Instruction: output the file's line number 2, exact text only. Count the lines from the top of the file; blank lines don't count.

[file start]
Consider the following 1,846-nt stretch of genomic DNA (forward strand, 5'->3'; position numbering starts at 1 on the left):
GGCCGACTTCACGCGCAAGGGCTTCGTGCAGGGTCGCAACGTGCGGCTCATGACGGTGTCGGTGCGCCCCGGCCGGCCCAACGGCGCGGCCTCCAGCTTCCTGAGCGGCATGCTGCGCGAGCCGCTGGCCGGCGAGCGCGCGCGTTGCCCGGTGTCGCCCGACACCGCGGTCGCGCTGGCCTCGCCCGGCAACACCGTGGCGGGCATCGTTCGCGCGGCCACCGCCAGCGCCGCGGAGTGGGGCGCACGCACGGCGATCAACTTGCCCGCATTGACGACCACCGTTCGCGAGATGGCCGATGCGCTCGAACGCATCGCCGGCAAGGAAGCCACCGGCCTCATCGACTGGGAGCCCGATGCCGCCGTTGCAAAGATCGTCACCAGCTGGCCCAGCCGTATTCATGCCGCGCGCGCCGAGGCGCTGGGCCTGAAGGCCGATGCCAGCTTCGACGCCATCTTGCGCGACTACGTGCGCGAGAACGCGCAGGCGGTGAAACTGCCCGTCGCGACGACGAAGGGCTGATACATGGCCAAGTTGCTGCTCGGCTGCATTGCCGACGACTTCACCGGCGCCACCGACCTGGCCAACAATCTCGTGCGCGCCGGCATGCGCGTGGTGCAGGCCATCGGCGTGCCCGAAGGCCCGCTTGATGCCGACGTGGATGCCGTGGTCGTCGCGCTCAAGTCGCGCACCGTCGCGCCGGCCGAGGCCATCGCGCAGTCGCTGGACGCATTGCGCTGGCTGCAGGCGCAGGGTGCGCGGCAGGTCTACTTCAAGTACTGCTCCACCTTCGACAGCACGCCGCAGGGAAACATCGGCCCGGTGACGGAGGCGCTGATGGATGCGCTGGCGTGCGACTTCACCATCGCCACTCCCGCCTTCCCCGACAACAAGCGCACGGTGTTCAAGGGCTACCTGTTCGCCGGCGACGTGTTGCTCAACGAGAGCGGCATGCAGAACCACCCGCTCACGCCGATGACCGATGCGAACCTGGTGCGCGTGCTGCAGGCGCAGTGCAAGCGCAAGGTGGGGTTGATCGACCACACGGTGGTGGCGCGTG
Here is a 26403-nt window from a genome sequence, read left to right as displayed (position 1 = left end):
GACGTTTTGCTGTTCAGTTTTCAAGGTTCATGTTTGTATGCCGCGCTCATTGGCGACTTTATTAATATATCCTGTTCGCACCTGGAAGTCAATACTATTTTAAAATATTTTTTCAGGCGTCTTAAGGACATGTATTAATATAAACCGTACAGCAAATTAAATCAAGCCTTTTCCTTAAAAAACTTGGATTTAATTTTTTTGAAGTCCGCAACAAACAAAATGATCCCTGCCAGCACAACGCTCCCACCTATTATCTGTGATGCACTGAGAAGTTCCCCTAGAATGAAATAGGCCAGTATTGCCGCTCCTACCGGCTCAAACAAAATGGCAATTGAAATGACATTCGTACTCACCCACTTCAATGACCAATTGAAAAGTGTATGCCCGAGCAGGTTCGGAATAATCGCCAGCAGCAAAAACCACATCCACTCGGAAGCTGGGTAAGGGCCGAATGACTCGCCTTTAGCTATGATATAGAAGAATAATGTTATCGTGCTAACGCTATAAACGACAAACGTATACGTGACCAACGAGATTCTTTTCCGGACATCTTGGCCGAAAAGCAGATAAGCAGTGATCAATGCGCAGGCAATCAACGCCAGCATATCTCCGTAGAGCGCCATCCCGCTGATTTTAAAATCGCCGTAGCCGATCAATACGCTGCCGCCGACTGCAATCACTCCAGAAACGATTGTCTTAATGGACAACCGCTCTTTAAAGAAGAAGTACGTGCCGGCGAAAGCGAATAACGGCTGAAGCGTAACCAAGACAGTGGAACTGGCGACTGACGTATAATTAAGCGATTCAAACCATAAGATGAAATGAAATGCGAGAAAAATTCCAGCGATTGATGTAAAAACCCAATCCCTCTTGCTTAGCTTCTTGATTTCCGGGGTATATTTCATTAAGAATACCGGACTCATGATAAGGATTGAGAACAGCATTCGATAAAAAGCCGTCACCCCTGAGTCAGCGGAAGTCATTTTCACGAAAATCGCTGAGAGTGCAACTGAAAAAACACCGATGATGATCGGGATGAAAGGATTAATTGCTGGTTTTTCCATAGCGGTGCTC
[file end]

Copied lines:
GGCCGACTTCACGCGCAAGGGCTTCGTGCAGGGTCGCAACGTGCGGCTCATGACGGTGTCGGTGCGCCCCGGCCGGCCCAACGGCGCGGCCTCCAGCTTCCTGAGCGGCATGCTGCGCGAGCCGCTGGCCGGCGAGCGCGCGCGTTGCCCGGTGTCGCCCGACACCGCGGTCGCGCTGGCCTCGCCCGGCAACACCGTGGCGGGCATCGTTCGCGCGGCCACCGCCAGCGCCGCGGAGTGGGGCGCACGCACGGCGATCAACTTGCCCGCATTGACGACCACCGTTCGCGAGATGGCCGATGCGCTCGAACGCATCGCCGGCAAGGAAGCCACCGGCCTCATCGACTGGGAGCCCGATGCCGCCGTTGCAAAGATCGTCACCAGCTGGCCCAGCCGTATTCATGCCGCGCGCGCCGAGGCGCTGGGCCTGAAGGCCGATGCCAGCTTCGACGCCATCTTGCGCGACTACGTGCGCGAGAACGCGCAGGCGGTGAAACTGCCCGTCGCGACGACGAAGGGCTGATACATGGCCAAGTTGCTGCTCGGCTGCATTGCCGACGACTTCACCGGCGCCACCGACCTGGCCAACAATCTCGTGCGCGCCGGCATGCGCGTGGTGCAGGCCATCGGCGTGCCCGAAGGCCCGCTTGATGCCGACGTGGATGCCGTGGTCGTCGCGCTCAAGTCGCGCACCGTCGCGCCGGCCGAGGCCATCGCGCAGTCGCTGGACGCATTGCGCTGGCTGCAGGCGCAGGGTGCGCGGCAGGTCTACTTCAAGTACTGCTCCACCTTCGACAGCACGCCGCAGGGAAACATCGGCCCGGTGACGGAGGCGCTGATGGATGCGCTGGCGTGCGACTTCACCATCGCCACTCCCGCCTTCCCCGACAACAAGCGCACGGTGTTCAAGGGCTACCTGTTCGCCGGCGACGTGTTGCTCAACGAGAGCGGCATGCAGAACCACCCGCTCACGCCGATGACCGATGCGAACCTGGTGCGCGTGCTGCAGGCGCAGTGCAAGCGCAAGGTGGGGTTGATCGACCACACGGTGGTGGCGCGTG